2) Instruction 0xFF is a jump to 0x38, which is in the 16K of fixed ROM.
I think you see where I'm going with this. :twisted: Just stick to single-byte instructions so you don't have it switch halfway through a read and corrupt your instruction...

One potential problem I can see is if not all 8 bits are read at the same time, VRAM might become inaccessible mid-read and turn e.g. 0x42 into 0x4F. I'd definitely like to try this and see if it works.

Another potential use for this hack is exception handling. Fill unused RAM and ROM space with 0xFF (and if you're designing a system, wire it so that unmapped memory reads 0xFF), and stick an exception handler at 0x38.
poxic wrote:You suck. And simultaneously rock. I think you've invented a new state of being.

User avatar
Bruce
Posts: 447
Joined: Tue Feb 12, 2008 11:44 am UTC
Location: Melbourne

Re: Worst (Best?) Hacks

Postby Bruce » Fri Mar 07, 2008 6:45 am UTC

Assuming the read is atomic (it should be) you still have another problem. What if the first byte to return FF is either not an instruction or not the start of one?
COMFORT, n.
A state of mind produced by contemplation of a neighbor's uneasiness.

User avatar
'; DROP DATABASE;--
Posts: 3284
Joined: Thu Nov 22, 2007 9:38 am UTC
Location: Midwest Alberta, where it's STILL snowy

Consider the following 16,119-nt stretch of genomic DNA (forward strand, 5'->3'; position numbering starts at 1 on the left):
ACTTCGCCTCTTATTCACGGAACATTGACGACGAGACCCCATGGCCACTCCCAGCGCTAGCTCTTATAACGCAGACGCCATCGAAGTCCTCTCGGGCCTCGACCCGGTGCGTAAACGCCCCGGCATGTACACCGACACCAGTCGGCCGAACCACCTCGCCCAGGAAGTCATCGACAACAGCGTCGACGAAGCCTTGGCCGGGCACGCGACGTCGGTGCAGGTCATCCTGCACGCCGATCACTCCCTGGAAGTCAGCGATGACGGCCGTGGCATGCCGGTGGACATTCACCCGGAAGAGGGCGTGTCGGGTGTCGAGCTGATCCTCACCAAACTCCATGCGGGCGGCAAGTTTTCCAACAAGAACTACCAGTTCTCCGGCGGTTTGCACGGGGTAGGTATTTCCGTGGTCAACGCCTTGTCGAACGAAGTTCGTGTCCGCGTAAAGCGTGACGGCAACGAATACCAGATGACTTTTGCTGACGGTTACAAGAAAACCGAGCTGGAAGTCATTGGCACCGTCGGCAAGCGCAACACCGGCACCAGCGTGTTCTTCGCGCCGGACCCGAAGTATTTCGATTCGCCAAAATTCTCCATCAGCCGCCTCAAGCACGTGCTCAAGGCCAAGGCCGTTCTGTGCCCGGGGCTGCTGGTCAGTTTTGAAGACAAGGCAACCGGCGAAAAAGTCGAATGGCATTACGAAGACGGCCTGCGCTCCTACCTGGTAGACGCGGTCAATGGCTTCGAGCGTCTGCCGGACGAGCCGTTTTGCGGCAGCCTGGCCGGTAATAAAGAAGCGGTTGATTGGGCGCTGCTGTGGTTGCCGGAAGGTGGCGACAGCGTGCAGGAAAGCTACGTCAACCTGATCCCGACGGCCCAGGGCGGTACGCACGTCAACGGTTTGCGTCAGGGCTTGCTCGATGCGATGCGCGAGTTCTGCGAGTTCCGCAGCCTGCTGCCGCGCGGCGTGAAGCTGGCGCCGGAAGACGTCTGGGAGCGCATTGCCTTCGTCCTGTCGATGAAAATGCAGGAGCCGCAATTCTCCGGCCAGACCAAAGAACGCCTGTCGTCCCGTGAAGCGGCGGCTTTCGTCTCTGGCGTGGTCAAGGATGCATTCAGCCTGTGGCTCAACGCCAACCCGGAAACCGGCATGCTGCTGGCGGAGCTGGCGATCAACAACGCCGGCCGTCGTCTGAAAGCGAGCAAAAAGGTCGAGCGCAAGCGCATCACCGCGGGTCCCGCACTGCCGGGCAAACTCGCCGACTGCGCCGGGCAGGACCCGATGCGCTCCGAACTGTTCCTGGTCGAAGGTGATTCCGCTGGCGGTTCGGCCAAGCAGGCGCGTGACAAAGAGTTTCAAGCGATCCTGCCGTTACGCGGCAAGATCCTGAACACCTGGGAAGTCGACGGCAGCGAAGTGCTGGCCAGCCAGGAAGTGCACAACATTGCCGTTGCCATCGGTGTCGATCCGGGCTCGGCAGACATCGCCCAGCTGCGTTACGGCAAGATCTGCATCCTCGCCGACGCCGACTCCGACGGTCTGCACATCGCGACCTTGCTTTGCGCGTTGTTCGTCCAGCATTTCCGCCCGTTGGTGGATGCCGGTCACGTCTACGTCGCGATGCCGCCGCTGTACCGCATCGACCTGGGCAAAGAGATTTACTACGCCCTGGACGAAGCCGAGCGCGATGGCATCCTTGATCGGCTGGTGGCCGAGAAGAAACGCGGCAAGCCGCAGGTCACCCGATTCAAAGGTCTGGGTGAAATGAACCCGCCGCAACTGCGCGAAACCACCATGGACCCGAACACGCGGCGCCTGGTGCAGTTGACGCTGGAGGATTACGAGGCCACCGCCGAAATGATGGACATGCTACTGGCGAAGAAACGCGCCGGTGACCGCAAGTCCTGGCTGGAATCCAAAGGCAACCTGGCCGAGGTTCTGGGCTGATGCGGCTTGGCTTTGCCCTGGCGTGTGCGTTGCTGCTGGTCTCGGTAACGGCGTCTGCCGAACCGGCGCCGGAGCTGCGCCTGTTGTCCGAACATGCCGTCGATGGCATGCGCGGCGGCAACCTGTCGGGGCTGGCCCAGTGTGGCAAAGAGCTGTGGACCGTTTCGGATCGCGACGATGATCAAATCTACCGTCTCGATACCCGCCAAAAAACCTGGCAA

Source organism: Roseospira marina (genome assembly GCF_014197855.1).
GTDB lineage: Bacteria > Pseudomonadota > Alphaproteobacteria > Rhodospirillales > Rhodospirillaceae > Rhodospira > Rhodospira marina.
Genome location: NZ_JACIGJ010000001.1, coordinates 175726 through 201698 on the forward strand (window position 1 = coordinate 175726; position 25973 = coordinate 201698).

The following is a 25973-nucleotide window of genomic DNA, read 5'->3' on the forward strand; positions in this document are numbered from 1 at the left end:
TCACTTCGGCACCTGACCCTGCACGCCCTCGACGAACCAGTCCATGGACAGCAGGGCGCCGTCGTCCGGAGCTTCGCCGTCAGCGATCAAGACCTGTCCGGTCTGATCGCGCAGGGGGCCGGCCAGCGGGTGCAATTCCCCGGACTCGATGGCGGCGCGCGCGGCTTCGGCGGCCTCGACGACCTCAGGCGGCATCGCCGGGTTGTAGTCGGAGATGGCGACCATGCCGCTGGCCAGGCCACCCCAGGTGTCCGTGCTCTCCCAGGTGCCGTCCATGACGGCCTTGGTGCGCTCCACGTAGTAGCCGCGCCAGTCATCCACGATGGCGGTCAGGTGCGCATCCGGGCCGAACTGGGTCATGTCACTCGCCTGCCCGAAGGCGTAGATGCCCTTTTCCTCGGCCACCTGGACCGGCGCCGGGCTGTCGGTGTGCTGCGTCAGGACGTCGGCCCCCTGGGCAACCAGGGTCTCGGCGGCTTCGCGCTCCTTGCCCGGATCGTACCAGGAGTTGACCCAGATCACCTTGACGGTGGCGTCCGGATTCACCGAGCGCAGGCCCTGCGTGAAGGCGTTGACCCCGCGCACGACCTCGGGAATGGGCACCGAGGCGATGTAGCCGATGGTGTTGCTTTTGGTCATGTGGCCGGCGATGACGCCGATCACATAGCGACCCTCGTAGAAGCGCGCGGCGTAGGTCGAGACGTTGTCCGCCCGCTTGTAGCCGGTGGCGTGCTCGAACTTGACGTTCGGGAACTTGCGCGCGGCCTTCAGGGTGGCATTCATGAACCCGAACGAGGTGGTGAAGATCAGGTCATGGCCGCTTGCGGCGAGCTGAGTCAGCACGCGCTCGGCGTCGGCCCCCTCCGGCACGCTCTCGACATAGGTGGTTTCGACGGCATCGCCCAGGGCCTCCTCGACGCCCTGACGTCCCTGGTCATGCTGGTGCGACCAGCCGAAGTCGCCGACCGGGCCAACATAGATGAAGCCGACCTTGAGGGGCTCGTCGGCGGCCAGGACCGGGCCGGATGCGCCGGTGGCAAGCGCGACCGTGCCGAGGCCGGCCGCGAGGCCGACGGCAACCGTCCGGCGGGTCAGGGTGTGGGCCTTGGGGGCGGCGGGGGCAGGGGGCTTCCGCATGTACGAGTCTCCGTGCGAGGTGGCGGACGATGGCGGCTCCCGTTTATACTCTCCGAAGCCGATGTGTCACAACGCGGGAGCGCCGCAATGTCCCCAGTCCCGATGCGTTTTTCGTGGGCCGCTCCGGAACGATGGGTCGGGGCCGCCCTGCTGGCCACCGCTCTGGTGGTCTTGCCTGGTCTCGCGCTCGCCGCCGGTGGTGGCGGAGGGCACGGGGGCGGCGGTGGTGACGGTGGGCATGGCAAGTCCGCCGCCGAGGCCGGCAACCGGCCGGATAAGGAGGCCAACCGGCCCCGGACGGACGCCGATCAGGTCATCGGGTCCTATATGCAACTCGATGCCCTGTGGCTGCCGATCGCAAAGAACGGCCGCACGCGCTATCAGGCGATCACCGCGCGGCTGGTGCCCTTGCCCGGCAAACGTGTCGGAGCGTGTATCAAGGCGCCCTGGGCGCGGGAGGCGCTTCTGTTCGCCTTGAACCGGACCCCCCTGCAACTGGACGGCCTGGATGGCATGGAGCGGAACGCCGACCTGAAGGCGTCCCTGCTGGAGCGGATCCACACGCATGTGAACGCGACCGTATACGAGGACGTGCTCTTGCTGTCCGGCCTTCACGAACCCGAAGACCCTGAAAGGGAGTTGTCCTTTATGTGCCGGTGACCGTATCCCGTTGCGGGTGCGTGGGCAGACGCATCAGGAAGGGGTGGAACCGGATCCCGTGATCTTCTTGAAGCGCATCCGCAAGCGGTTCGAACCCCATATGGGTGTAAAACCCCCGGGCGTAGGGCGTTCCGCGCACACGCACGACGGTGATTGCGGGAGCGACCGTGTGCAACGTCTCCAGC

Contact:

Re: Worst (Best?) Hacks

Postby '; DROP DATABASE;-- » Sun Mar 09, 2008 7:27 am UTC

Yeah, that's why you have to stick to using single-byte instructions. Which could be pretty tricky.
poxic wrote:You suck. And simultaneously rock. I think you've invented a new state of being.

User avatar
Amnesiasoft
Posts: 2573
Joined: Tue May 15, 2007 4:28 am UTC
Location: Colorado
Contact:

Re: Worst (Best?) Hacks

Postby Amnesiasoft » Sun Mar 09, 2008 7:56 am UTC

Code: Select all

while(pos < pffDataSize) {
   pos += (*PffOpCodes[*(pffFileData + pos + 1)])(base, pffFileData + pos) + 1;
}

Not as bad as some of the stuff you guys have posted.

pos is basically a program counter.
PffOpCodes is an array of function pointers for the op functions. these functions take a PffImage* and a char* pointer to where the op code parameters begin. The function then returns how many bytes of data it read out.
pffFileData is the procedural image file data all loaded into memory.
base is the image to process.

Basically, that makes up the most important part of my procedural image processors process function. Whole thing is written in C :P

ramsey
Posts: 2
Joined: Mon Mar 10, 2008 9:15 am UTC

Re: Worst (Best?) Hacks

Postby ramsey » Mon Mar 10, 2008 9:24 am UTC

Not too terrible, but I thought it was pretty neat at the time:

Code: Select all

*reinterpret_cast<unsigned long*>(base) = *reinterpret_cast<unsigned long*>(derived);

(Where base is an instance of class Base with virtual function Foo, derived is an instance of class Derived that derives from Base with a redefinition of virtual function Foo.)

This is horribly undefined behavior (the C++ standard doesn't specify how virtual functions are implemented,) but basically it changes the vtable of base (the instance) to point to the vtable for Derived objects. I was doing this to instances of IDirectDrawSurface7 (an abstract class,) to change their vtable to my own (DirectDrawSurface7Wrapper) to intercept method calls (and optionally call the original method by temporarily rewriting the vtable, calling, and rewriting it again.)